We saw some aquaculture. These are floating enclosure, raising captive bream.




Sue, Buzz, Justin, Innocent and I took the speedboat and landed for our first walk. We walked through some pretty thick jess near the lake, and all the backwaters were full of water hyacinth, hippo, and more big crocs than I have ever seen in one place. I’ve seen high croc numbers, but never so many in the 12-15 foot range. They were everywhere, and in large groups. Real “Jurassic Park” stuff.









Buzz looked down, and spotted the bottom of a pot on the ground. He spent a bit of time excavating it out. Probably an old Batonga artifact from before the lake was flooded. Some of the African guys wouldn’t touch it, some kind of bad spiritual implications it would seem.








Buzz and I spotted a bull with a pod, and he seemed, well, grumpy. The rest of the pod moved off, and we decided to try to approach him. If he decided to challenge us and defend his territory, we would try and take him. He postured a bit, then thought better of it and moved off. It was pretty exciting, but no Mark Sullivan style shooting today!



We went back to the speedboat, and Sue caught a little tiger. The tiger fishing kind of sucked all week, but the vundu…..
More about that later, we still have a hippo to kill.
The next morning, Buzz, Innocent and I walked off the houseboat at first light. There were hippo trails quite literally everywhere, and we saw many hippo, but all in the water. After breakfast, Sue joined us, and we walked to join the Cruiser. On the way to join the vehicle, we spotted a pod of hippo with the bull out of the water. We snuck around, came up behind a crest, and had the drop on them. The bull had moved off into the water, so we passed. We joined the Cruiser with the rest of our CMS family aboard. It was a joy to renew friendships, and hunt behind Criton and Nyati again. I had missed Eddie’s smile more than I realized.



Buzz had seen a big old hippo bull leading a bachelor life in a pan while doing a pre-bait in July. We drove the Cruiser near the pan. We walked in, and he wasn’t at home. The pan was beginning to dry up, but it was clearly still his home. The trackers got busy, and inside of a few minutes figured which of thousands of tracks he would still be standing in and started to follow. This was getting really cool, really fast. We were about a mile from Lake Kariba, tracking a hippo bull in the jess! The bull had a distinctive track, with two square marks in one foot. After about an hour, Nyati spotted him. Buzz was glassing and pointing. I could see something dark in the jess, perhaps 40 yards in front of us. Buzz put up the sticks, and asked if I could see his eye. I could, and Buzz directed me to shoot him in that eye, if I had a shot. Done, and done! A 416 caliber 400gr TSX sent him straight down. I’m glad I was using a scoped rifle! The bullet entered above the left eye, and exited through the right ear. Just right.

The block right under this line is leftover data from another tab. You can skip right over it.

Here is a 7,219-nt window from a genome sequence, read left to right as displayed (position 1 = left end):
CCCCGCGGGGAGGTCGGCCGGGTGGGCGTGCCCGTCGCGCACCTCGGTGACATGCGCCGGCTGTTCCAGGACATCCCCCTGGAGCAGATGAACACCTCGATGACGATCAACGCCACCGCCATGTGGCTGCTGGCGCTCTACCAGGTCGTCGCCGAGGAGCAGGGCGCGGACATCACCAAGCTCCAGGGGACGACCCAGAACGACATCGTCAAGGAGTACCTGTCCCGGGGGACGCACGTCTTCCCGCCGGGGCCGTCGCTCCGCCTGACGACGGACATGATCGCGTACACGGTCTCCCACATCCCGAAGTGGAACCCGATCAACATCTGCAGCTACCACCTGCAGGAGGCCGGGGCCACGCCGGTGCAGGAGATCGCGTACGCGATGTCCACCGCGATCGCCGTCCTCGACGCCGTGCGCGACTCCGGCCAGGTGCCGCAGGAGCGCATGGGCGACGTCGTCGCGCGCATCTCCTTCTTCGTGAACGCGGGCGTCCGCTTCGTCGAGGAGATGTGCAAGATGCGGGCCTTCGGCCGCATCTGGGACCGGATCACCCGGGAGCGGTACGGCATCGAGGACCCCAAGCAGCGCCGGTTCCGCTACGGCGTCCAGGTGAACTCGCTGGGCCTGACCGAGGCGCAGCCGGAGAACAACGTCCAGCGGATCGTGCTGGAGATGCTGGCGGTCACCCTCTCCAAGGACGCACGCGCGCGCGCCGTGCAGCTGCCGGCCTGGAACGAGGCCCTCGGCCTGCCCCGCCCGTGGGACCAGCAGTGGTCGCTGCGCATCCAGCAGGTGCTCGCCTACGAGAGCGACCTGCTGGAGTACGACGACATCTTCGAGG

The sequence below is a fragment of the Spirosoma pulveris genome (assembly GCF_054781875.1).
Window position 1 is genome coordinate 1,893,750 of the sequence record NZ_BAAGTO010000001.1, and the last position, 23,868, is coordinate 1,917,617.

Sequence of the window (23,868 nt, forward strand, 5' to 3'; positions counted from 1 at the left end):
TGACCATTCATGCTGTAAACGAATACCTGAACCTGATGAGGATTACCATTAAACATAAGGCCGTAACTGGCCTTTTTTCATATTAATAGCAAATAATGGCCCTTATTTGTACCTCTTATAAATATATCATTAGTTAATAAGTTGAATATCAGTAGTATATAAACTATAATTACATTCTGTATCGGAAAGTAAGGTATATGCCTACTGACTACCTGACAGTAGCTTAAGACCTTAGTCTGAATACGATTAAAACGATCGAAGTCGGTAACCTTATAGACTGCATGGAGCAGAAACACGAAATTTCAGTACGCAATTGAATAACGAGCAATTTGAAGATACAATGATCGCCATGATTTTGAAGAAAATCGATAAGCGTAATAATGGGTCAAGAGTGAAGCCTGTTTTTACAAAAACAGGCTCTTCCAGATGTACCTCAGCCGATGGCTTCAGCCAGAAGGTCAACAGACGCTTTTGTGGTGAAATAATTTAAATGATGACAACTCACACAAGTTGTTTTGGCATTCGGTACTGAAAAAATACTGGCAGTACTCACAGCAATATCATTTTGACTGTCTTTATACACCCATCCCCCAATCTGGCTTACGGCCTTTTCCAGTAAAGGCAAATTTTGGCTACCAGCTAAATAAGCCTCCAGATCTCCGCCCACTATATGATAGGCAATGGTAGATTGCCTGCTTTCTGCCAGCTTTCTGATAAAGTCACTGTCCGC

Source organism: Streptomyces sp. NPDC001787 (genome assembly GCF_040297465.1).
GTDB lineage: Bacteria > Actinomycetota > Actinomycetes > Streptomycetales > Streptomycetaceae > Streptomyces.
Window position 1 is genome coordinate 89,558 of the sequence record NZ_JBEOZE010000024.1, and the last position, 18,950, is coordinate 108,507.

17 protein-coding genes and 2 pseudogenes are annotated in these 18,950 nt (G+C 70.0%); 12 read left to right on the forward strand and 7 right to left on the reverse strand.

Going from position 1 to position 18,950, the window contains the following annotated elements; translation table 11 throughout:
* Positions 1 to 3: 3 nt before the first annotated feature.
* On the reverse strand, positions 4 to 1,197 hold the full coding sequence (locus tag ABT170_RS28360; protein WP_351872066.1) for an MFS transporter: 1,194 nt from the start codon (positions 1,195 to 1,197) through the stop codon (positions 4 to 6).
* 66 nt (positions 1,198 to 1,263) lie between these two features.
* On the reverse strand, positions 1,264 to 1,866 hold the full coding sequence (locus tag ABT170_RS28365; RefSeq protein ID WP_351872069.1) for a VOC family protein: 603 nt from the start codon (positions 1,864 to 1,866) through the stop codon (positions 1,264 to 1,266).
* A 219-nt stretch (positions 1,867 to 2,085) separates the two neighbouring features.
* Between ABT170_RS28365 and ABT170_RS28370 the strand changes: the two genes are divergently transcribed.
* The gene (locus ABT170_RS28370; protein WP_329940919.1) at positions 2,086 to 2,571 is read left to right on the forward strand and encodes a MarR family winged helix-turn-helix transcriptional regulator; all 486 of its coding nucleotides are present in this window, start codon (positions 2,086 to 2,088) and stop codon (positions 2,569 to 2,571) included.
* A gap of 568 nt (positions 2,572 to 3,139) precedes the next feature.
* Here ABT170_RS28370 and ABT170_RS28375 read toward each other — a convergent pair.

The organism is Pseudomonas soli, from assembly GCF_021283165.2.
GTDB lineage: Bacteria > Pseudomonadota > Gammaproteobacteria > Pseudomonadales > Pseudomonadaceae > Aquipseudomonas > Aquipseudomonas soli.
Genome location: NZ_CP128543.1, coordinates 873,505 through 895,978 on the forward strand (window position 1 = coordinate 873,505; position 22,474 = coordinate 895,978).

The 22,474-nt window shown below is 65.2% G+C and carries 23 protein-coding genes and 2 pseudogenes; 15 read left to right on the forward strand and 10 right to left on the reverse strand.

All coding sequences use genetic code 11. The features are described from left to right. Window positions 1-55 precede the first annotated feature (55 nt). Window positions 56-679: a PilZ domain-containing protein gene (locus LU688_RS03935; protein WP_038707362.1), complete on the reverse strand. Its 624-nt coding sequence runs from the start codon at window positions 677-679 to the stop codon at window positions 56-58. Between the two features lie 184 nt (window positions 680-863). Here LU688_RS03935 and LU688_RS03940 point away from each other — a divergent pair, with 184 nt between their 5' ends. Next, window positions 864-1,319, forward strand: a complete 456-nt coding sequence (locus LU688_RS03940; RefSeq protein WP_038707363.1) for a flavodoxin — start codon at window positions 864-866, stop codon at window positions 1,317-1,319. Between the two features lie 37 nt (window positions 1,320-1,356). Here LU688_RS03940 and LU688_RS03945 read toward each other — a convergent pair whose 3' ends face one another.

Hippo skin is pretty thick!



The meat was divided between Parks, and the camp staff. It was gratefully received. I’ll take the skin and the teeth.

His tusks were long, old, and stained nearly black. Just right!


It took about an hour to cut a recovery road , perhaps 250 yards long to get the Cruiser to the hippo. Three guys from Parks came to help with the recovery, as did Muno with another Cruiser. The hippo was shot at about 1030, and after photos were taken and a good start made on the recovery, we went back to the houseboat to move camp again.
Our next destination was the gorge of the Sanyati river.




We had to check in at the ranger station and pay a small park fee. It was $35 for the houseboat, all aboard, and fishing licenses.



We parked the houseboat on a small beach about halfway up the gorge at “the Waterfall” We spent the afternoon relaxing and fishing from the little beach. We caught nothing spectacular, but landed small bream and tiger, a baby vundu, and some squeakers.


We were visited by this giant kingfisher.



Morning glories seem to grow as perennial bushes here.